She pitied somewhat: and I took a chain On the dainty arm in its flowing sleeve,
To bind myself to her, and her to me; With a broken sentence of hope and love.
Yea, so that I might call her mine again. But the diamonds that flashed in her wavy hair,
Lo! she forbade me not; but I and she And the beauty that shone in her faultless face,
Fettered her fair limbs, and her neck more fair, Are all I recall as I struggled there,
Chained the fair wasted white of love's domain, A poor brown fly in a web of lace.
And put gold fetters on her golden hair.
Oh! the vain joy it is to see her lie
Her hair, her hand, her body, till she die,
All mine, for me to do with as I please!
For, after all, I find no chain whereby
Was crowned with a peculiar diadem To chain her heart to love me as before,
Of trees, in circular array—so fixed,
Gazing — the one on all that was beneath;
And both were young — yet not alike in youth.
As the sweet moon on the horizon's verge,
The boy had fewer summers; but his heart
There was but one beloved face on earth, Death and existence: sleep hath its own world, And that was shining on him; he had looked And a wide realm of wild reality;
Upon it till it could not pass away; And dreams in their development have breath, He had no breath, no being, but in hers; And tears, and tortures, and the touch of joy; She was his voice; he did not speak to her, They leave a weight upon our waking thoughts; But trembled on her words; she was his sight, They take a weight from off our waking toils; For his eye followed hers, and saw with hers, They do divide our being; they become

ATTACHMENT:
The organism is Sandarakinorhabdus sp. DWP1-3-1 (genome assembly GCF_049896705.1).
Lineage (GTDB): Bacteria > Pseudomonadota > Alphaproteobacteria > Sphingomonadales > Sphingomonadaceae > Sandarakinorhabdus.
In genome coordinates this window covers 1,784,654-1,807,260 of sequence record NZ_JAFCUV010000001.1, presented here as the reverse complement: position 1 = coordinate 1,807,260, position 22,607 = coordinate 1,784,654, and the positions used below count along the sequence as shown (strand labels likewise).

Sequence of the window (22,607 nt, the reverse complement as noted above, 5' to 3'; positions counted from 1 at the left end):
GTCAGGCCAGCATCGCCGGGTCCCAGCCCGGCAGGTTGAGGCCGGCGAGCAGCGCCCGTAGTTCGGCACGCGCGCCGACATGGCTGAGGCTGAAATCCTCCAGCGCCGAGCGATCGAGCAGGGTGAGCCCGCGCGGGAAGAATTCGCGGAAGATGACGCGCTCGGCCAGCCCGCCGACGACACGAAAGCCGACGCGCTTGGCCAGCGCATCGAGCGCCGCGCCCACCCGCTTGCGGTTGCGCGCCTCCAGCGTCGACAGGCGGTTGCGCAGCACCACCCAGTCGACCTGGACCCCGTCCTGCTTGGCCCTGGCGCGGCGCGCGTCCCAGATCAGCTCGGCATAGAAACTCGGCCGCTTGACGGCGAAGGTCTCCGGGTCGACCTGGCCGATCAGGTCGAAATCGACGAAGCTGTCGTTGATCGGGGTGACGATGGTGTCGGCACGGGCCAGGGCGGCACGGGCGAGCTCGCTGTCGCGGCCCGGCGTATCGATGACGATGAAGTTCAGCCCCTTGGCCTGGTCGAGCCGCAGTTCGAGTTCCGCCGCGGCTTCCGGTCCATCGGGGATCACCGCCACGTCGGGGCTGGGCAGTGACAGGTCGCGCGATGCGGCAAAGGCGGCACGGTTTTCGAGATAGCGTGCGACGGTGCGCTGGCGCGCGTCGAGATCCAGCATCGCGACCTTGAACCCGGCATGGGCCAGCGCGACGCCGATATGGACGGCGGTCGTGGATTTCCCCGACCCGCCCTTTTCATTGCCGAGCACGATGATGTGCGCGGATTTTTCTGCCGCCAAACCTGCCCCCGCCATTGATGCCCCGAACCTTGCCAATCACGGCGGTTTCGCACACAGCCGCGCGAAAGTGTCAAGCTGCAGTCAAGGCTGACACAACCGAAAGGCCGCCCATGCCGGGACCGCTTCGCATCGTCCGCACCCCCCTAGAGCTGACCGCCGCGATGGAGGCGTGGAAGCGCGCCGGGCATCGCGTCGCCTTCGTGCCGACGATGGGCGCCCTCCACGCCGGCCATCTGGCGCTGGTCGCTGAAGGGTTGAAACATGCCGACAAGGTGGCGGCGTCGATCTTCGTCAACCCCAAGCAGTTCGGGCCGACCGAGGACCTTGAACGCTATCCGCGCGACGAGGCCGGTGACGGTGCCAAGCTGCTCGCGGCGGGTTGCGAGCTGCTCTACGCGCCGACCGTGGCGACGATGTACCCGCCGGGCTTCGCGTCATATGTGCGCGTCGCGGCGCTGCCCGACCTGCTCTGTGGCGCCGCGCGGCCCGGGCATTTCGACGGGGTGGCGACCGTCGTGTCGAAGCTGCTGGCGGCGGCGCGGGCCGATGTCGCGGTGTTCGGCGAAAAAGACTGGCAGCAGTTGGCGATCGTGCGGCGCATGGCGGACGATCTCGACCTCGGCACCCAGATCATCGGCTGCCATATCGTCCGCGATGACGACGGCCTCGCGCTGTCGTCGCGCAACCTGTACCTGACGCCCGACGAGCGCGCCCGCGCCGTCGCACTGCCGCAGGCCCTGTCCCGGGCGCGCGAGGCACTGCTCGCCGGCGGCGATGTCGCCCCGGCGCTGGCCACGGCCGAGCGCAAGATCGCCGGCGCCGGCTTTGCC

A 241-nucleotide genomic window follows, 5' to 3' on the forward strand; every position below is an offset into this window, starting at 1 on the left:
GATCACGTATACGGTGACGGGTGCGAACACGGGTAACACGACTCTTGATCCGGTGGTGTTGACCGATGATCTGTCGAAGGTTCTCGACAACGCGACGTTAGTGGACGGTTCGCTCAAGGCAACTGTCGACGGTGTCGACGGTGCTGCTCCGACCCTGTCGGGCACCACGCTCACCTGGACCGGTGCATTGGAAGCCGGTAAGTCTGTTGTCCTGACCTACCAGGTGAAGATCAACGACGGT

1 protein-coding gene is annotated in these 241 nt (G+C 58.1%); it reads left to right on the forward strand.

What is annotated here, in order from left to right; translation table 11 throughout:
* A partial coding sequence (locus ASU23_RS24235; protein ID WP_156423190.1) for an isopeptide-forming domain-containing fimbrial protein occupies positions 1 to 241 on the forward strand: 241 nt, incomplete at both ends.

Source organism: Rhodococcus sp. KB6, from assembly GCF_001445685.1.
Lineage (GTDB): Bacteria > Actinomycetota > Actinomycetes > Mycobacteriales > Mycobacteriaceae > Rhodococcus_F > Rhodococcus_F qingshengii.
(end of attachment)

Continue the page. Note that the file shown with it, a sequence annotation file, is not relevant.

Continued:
Which colored all his objects; he had ceased A portion of ourselves as of our time,
To live within himself; she was his life, And look like heralds of eternity ;
The ocean to the river of his thoughts, They pass like spirits of the past, they speak Which terminated all; upon a tone, Like sibyls of the future; they have power — A touch of hers, his blood would ebb and flow, The tyranny of pleasure and of pain;
And his cheek change tempestuously, his heart They make us what we were not — what they | Unknowing of its cause of agony. will;
But she in these fond feelings had no share: They shake us with the vision that's gone by,
Her sighs were not for him; to her he was The dread of vanished shadows. Are they so ? Even as a brother, but no more; 'twas much ; Is not the past all shadow? What are they? For brotherless she was, save in the name Creations of the mind 1- the mind can make
Her infant friendship had bestowed on him,
Herself the solitary scion left
Which pleased him, and yet pleased him not — and I would recall a vision, which I dreamed
why? Perchance in sleep; for in itself a thought, Time taught him a deep answer — when she loved A slumbering thought, is capable of years,
Another. Even now she loved another ;
And on the summit of that hill she stood
Kept pace with her expectancy, and flew.
A change came o'er the spirit of my dream :
Its walls there was a steed caparisoned.
Within an antique oratory stood
He sate him down, and seized a pen and traced